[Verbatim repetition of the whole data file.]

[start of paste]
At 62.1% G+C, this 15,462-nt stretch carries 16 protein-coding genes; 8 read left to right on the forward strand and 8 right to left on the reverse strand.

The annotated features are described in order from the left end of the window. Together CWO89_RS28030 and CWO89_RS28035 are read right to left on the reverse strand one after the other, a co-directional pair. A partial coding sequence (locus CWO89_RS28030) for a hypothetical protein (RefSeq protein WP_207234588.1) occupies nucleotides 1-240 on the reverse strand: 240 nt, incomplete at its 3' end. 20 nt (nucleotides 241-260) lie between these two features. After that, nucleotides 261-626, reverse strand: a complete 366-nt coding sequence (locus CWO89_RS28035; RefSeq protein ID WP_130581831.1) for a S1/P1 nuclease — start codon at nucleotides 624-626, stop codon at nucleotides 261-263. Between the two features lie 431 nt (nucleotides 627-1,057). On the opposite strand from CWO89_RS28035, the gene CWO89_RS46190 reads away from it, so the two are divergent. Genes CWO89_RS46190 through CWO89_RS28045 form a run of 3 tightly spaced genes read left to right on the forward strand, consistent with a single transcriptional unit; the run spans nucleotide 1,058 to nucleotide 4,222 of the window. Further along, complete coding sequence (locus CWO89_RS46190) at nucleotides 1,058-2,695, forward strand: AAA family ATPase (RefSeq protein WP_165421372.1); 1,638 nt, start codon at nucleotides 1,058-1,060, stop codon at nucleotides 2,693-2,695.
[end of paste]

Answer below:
At 62.1% G+C, this 15,462-nt stretch carries 16 protein-coding genes; 8 read left to right on the forward strand and 8 right to left on the reverse strand.

The annotated features are described in order from the left end of the window. Together CWO89_RS28030 and CWO89_RS28035 are read right to left on the reverse strand one after the other, a co-directional pair. A partial coding sequence (locus CWO89_RS28030) for a hypothetical protein (RefSeq protein WP_207234588.1) occupies nucleotides 1-240 on the reverse strand: 240 nt, incomplete at its 3' end. 20 nt (nucleotides 241-260) lie between these two features. After that, nucleotides 261-626, reverse strand: a complete 366-nt coding sequence (locus CWO89_RS28035; RefSeq protein ID WP_130581831.1) for a S1/P1 nuclease — start codon at nucleotides 624-626, stop codon at nucleotides 261-263. Between the two features lie 431 nt (nucleotides 627-1,057). On the opposite strand from CWO89_RS28035, the gene CWO89_RS46190 reads away from it, so the two are divergent. Genes CWO89_RS46190 through CWO89_RS28045 form a run of 3 tightly spaced genes read left to right on the forward strand, consistent with a single transcriptional unit; the run spans nucleotide 1,058 to nucleotide 4,222 of the window. Further along, complete coding sequence (locus CWO89_RS46190) at nucleotides 1,058-2,695, forward strand: AAA family ATPase (RefSeq protein WP_165421372.1); 1,638 nt, start codon at nucleotides 1,058-1,060, stop codon at nucleotides 2,693-2,695.